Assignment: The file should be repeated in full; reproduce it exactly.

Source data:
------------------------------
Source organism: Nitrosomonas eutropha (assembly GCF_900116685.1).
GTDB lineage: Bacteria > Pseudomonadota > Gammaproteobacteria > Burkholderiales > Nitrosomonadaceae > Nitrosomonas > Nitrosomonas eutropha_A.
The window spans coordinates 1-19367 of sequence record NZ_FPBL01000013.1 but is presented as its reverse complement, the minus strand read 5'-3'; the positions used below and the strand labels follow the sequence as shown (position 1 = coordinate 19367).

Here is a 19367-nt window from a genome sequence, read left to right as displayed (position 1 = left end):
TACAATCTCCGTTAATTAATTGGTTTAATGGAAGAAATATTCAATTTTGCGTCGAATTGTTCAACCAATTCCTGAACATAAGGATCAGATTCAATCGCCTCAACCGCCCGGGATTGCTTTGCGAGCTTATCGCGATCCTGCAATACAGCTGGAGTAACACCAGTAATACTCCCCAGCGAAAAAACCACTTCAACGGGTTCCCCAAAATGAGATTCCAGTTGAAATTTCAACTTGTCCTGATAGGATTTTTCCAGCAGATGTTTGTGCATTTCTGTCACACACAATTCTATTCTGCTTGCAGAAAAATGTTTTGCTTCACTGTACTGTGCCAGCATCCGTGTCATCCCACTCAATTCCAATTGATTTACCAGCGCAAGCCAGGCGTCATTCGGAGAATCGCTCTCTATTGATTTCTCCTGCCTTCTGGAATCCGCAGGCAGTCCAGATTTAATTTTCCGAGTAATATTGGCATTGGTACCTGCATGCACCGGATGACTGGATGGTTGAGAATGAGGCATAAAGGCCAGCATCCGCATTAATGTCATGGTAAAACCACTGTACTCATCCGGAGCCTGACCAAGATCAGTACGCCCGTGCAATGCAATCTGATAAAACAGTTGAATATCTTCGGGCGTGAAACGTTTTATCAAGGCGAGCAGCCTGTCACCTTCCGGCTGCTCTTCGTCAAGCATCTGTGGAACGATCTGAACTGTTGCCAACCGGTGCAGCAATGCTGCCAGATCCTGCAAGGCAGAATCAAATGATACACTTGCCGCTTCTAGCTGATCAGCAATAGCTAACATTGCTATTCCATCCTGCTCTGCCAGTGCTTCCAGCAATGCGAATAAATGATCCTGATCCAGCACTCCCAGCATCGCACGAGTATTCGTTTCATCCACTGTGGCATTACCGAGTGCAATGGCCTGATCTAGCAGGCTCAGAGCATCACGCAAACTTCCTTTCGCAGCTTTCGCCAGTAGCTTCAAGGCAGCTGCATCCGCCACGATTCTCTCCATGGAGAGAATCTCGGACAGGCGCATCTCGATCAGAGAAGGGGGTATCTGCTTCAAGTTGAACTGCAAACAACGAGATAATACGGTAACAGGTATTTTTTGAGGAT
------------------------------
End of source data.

Source organism: Nitrosomonas eutropha (assembly GCF_900116685.1).
GTDB lineage: Bacteria > Pseudomonadota > Gammaproteobacteria > Burkholderiales > Nitrosomonadaceae > Nitrosomonas > Nitrosomonas eutropha_A.
The window spans coordinates 1-19367 of sequence record NZ_FPBL01000013.1 but is presented as its reverse complement, the minus strand read 5'-3'; the positions used below and the strand labels follow the sequence as shown (position 1 = coordinate 19367).

Here is a 19367-nt window from a genome sequence, read left to right as displayed (position 1 = left end):
TACAATCTCCGTTAATTAATTGGTTTAATGGAAGAAATATTCAATTTTGCGTCGAATTGTTCAACCAATTCCTGAACATAAGGATCAGATTCAATCGCCTCAACCGCCCGGGATTGCTTTGCGAGCTTATCGCGATCCTGCAATACAGCTGGAGTAACACCAGTAATACTCCCCAGCGAAAAAACCACTTCAACGGGTTCCCCAAAATGAGATTCCAGTTGAAATTTCAACTTGTCCTGATAGGATTTTTCCAGCAGATGTTTGTGCATTTCTGTCACACACAATTCTATTCTGCTTGCAGAAAAATGTTTTGCTTCACTGTACTGTGCCAGCATCCGTGTCATCCCACTCAATTCCAATTGATTTACCAGCGCAAGCCAGGCGTCATTCGGAGAATCGCTCTCTATTGATTTCTCCTGCCTTCTGGAATCCGCAGGCAGTCCAGATTTAATTTTCCGAGTAATATTGGCATTGGTACCTGCATGCACCGGATGACTGGATGGTTGAGAATGAGGCATAAAGGCCAGCATCCGCATTAATGTCATGGTAAAACCACTGTACTCATCCGGAGCCTGACCAAGATCAGTACGCCCGTGCAATGCAATCTGATAAAACAGTTGAATATCTTCGGGCGTGAAACGTTTTATCAAGGCGAGCAGCCTGTCACCTTCCGGCTGCTCTTCGTCAAGCATCTGTGGAACGATCTGAACTGTTGCCAACCGGTGCAGCAATGCTGCCAGATCCTGCAAGGCAGAATCAAATGATACACTTGCCGCTTCTAGCTGATCAGCAATAGCTAACATTGCTATTCCATCCTGCTCTGCCAGTGCTTCCAGCAATGCGAATAAATGATCCTGATCCAGCACTCCCAGCATCGCACGAGTATTCGTTTCATCCACTGTGGCATTACCGAGTGCAATGGCCTGATCTAGCAGGCTCAGAGCATCACGCAAACTTCCTTTCGCAGCTTTCGCCAGTAGCTTCAAGGCAGCTGCATCCGCCACGATTCTCTCCATGGAGAGAATCTCGGACAGGCGCATCTCGATCAGAGAAGGGGGTATCTGCTTCAAGTTGAACTGCAAACAACGAGATAATACGGTAACAGGTATTTTTTGAGGAT